Tammy Flanagan has spent 30 years helping federal employees take charge of their retirement by understanding their benefits. She runs her own consulting business at and provides individual counseling as well as online training for the National Active and Retired Federal Employees Association, Plan Your Federal Retirement as well as the Federal Long Term Care insurance Program. She also serves as the senior benefits director for the National Institute of Transition Planning Inc., which conducts federal retirement planning workshops and seminars.

For more retirement planning help, tune in to "For Your Benefit," presented by the National Institute of Transition Planning Inc. live on Federal News Radio on Mondays at 10 a.m. ET on WFED AM 1500 in the Washington-metro area. Archived shows are available on

Close [ x ] More from GovExec

Thank you for subscribing to newsletters from
We think these reports might interest you:

  • Sponsored by G Suite

    Cross-Agency Teamwork, Anytime and Anywhere

    Dan McCrae, director of IT service delivery division, National Oceanic and Atmospheric Administration (NOAA)

  • Data-Centric Security vs. Database-Level Security

    Database-level encryption had its origins in the 1990s and early 2000s in response to very basic risks which largely revolved around the theft of servers, backup tapes and other physical-layer assets. As noted in Verizon’s 2014, Data Breach Investigations Report (DBIR)1, threats today are far more advanced and dangerous.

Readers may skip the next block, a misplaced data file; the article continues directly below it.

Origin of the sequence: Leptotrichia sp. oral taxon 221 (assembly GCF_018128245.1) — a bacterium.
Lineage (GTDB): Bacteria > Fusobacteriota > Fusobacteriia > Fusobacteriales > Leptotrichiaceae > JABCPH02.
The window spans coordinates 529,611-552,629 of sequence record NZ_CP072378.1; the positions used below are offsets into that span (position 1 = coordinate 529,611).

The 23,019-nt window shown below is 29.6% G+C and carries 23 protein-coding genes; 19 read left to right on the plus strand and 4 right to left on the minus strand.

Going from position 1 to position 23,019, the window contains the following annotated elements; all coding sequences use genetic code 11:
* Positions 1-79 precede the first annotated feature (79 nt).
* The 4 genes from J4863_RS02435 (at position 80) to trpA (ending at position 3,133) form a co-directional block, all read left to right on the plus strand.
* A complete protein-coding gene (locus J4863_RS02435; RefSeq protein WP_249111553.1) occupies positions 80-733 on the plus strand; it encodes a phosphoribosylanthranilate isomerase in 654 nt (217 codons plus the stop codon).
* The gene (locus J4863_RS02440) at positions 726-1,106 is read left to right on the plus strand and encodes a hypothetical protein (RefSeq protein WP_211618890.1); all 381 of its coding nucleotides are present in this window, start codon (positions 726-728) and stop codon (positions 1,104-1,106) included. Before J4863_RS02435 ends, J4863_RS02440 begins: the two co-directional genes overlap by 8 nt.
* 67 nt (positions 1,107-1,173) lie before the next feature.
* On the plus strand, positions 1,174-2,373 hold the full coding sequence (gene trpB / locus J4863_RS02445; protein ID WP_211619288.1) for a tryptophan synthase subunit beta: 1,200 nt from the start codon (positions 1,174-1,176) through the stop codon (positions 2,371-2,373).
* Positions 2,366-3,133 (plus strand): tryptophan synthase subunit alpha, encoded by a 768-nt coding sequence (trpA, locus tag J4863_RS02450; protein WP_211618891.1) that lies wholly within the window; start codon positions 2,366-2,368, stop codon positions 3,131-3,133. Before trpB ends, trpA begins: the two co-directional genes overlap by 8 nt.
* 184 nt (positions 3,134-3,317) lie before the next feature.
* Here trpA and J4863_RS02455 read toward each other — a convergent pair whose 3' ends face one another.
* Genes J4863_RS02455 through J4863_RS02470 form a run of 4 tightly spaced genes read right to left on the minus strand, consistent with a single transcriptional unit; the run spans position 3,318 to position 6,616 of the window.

• Sponsored by One Identity

    One Nation Under Guard: Securing User Identities Across State and Local Government

    In 2016, the government can expect even more sophisticated threats on the horizon, making it all the more imperative that agencies enforce proper identity and access management (IAM) practices. In order to better measure the current state of IAM at the state and local level, Government Business Council (GBC) conducted an in-depth research study of state and local employees.

  • Sponsored by Aquilent

    The Next Federal Evolution of Cloud

    This GBC report explains the evolution of cloud computing in federal government, and provides an outlook for the future of the cloud in government IT.

  • Sponsored by LTC Partners, administrators of the Federal Long Term Care Insurance Program

    Approaching the Brink of Federal Retirement

    Approximately 10,000 baby boomers are reaching retirement age per day, and a growing number of federal employees are preparing themselves for the next chapter of their lives. Learn how to tackle the challenges that today's workforce faces in laying the groundwork for a smooth and secure retirement.

  • Sponsored by Hewlett Packard Enterprise

    Cyber Defense 101: Arming the Next Generation of Government Employees

    Read this issue brief to learn about the sector's most potent challenges in the new cyber landscape and how government organizations are building a robust, threat-aware infrastructure

  • Sponsored by Aquilent

    GBC Issue Brief: Cultivating Digital Services in the Federal Landscape

    Read this GBC issue brief to learn more about the current state of digital services in the government, and how key players are pushing enhancements towards a user-centric approach.


When you download a report, your information may be shared with the underwriters of that document.